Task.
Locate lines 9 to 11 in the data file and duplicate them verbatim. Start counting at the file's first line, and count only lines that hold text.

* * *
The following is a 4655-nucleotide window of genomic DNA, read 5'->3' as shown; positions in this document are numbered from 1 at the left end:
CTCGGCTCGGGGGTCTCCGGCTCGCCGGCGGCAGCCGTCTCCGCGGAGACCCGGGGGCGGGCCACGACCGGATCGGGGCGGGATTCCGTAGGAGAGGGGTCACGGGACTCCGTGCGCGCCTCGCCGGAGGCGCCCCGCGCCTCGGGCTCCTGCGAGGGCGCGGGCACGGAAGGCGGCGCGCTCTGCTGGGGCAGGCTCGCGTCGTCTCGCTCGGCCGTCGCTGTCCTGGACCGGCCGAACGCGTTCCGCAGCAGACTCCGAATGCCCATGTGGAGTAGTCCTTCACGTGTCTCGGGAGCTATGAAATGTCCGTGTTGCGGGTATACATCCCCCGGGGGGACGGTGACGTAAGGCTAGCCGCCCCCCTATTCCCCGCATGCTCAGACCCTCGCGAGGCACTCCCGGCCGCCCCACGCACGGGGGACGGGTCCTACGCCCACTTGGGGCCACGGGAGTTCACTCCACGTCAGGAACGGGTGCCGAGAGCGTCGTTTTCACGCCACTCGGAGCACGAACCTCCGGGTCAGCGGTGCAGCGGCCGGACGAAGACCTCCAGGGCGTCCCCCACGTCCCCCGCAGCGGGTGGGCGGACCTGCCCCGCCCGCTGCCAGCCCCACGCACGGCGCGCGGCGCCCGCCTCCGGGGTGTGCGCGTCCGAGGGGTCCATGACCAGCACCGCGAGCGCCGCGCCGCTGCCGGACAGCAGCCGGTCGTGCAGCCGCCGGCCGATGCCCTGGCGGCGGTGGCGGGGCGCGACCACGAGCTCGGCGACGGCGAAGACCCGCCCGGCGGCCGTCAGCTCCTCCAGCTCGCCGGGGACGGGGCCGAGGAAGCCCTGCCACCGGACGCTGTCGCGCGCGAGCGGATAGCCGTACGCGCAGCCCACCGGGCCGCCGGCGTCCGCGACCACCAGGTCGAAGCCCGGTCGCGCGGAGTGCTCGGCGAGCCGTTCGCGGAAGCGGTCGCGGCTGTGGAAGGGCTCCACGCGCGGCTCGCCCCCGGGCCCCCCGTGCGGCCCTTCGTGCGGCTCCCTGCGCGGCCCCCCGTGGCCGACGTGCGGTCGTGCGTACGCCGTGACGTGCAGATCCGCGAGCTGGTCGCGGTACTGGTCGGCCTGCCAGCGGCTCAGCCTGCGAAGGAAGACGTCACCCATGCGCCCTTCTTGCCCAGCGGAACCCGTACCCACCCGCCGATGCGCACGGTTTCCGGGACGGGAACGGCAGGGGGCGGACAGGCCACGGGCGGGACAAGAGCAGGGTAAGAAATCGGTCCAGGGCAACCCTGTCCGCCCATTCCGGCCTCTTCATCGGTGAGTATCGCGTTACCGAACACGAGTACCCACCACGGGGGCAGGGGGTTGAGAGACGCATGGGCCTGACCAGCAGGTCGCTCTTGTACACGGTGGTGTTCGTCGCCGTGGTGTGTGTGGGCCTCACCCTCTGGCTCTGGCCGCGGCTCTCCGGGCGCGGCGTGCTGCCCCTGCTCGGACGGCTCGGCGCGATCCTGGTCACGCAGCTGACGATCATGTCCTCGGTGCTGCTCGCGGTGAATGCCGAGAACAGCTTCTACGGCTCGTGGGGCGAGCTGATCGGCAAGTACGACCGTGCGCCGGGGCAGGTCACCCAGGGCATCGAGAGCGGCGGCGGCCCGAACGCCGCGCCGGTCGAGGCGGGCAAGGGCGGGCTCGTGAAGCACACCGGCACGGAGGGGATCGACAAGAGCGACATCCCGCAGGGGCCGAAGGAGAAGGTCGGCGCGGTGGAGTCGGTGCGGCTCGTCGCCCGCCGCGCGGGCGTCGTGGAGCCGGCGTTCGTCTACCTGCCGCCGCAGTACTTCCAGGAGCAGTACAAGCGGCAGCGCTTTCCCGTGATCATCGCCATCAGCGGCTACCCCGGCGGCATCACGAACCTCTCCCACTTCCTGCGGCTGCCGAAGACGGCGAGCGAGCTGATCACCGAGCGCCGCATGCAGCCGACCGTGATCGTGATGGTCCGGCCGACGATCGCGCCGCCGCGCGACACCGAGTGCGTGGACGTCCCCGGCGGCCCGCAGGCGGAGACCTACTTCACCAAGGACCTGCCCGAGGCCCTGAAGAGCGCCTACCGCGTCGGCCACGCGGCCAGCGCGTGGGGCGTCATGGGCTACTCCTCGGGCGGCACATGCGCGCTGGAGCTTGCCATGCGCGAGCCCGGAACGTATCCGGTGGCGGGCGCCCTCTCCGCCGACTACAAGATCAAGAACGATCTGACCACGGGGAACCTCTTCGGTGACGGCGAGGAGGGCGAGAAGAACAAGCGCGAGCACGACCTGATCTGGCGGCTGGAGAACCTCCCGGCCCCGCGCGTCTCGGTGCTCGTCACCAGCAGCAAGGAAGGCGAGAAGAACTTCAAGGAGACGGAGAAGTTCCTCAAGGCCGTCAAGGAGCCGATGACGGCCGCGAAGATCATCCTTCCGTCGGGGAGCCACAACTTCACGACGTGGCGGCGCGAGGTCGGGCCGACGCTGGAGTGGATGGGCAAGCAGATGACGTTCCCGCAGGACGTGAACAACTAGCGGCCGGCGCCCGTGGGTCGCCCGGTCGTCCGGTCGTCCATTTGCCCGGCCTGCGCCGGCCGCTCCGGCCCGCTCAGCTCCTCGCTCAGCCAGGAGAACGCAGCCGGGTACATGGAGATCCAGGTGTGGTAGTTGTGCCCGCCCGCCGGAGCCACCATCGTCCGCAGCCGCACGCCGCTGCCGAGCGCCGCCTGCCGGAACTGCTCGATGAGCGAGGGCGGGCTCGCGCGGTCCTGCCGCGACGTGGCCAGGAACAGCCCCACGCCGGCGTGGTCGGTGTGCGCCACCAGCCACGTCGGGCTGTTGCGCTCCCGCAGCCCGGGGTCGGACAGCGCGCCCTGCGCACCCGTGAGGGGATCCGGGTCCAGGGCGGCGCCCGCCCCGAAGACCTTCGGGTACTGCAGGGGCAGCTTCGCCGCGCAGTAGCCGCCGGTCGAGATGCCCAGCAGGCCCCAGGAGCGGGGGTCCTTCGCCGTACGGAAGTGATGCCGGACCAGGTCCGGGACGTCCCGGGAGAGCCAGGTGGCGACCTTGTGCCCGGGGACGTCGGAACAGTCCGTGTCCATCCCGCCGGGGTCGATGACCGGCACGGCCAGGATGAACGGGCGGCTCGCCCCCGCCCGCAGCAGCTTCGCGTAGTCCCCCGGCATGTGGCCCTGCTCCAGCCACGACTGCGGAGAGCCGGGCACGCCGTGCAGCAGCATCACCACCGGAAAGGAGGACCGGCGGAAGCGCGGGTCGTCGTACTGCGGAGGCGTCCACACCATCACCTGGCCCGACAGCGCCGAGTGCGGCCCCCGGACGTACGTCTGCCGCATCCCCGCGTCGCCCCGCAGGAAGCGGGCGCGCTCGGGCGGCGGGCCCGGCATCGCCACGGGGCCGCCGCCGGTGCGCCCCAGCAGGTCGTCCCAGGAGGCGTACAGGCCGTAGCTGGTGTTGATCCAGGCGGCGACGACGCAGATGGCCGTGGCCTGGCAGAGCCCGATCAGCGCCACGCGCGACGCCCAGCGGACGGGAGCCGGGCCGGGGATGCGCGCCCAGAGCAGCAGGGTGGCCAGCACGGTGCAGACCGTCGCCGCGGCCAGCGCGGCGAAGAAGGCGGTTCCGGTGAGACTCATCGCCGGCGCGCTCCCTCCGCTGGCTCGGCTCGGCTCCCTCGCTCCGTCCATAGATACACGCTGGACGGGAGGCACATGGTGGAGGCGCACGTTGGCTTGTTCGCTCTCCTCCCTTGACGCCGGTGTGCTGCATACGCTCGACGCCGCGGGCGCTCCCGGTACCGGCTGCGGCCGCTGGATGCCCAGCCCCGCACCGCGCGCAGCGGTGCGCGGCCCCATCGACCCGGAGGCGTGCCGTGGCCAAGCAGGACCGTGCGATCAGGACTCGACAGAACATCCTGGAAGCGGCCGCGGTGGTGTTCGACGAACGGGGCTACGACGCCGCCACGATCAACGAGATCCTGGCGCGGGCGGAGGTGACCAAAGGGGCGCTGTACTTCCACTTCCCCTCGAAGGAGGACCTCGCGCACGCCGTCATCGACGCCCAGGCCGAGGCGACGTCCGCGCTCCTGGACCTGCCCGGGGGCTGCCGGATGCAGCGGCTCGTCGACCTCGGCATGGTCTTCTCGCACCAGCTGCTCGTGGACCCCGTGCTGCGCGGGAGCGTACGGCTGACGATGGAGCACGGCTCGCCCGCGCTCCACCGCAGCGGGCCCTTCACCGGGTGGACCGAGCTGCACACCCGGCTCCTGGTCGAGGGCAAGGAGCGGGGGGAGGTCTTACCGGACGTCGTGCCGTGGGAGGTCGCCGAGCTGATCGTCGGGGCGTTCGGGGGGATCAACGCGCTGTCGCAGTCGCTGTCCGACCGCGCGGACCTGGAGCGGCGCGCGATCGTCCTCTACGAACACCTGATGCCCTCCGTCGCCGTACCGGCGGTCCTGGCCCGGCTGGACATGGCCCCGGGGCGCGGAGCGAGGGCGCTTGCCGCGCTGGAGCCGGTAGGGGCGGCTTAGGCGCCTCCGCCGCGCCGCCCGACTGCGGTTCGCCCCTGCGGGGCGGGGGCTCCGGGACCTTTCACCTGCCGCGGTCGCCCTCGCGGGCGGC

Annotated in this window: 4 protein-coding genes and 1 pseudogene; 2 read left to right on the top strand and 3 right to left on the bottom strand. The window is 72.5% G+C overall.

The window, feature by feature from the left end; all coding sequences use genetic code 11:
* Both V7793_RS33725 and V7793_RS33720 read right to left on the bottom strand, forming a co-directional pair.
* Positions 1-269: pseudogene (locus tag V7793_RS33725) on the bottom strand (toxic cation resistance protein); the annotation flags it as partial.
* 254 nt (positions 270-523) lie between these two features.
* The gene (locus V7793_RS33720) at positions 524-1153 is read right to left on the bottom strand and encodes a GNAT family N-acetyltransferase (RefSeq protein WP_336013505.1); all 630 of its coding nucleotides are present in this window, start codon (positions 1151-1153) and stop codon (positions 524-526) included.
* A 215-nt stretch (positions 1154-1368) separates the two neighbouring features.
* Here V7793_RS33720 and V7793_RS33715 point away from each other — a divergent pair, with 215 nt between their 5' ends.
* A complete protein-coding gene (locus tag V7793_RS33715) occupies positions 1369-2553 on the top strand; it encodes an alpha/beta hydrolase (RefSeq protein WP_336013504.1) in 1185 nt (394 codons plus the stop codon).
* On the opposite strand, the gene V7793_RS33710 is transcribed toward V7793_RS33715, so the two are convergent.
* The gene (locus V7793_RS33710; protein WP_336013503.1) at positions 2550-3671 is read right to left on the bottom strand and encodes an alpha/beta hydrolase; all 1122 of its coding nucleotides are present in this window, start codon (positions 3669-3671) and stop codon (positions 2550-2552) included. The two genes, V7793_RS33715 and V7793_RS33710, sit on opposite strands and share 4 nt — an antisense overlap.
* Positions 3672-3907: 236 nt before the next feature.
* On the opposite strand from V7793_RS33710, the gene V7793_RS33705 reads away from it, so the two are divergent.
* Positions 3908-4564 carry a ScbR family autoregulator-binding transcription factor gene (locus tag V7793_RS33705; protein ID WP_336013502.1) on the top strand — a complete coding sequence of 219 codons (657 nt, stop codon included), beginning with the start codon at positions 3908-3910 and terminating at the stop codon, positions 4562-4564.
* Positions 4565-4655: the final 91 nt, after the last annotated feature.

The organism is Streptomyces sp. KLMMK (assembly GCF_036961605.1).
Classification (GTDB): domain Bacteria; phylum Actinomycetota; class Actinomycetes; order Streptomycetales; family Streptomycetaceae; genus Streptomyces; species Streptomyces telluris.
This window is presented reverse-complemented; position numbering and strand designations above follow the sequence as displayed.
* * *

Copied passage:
* A 215-nt stretch (positions 1154-1368) separates the two neighbouring features.
* Here V7793_RS33720 and V7793_RS33715 point away from each other — a divergent pair, with 215 nt between their 5' ends.
* A complete protein-coding gene (locus tag V7793_RS33715) occupies positions 1369-2553 on the top strand; it encodes an alpha/beta hydrolase (RefSeq protein WP_336013504.1) in 1185 nt (394 codons plus the stop codon).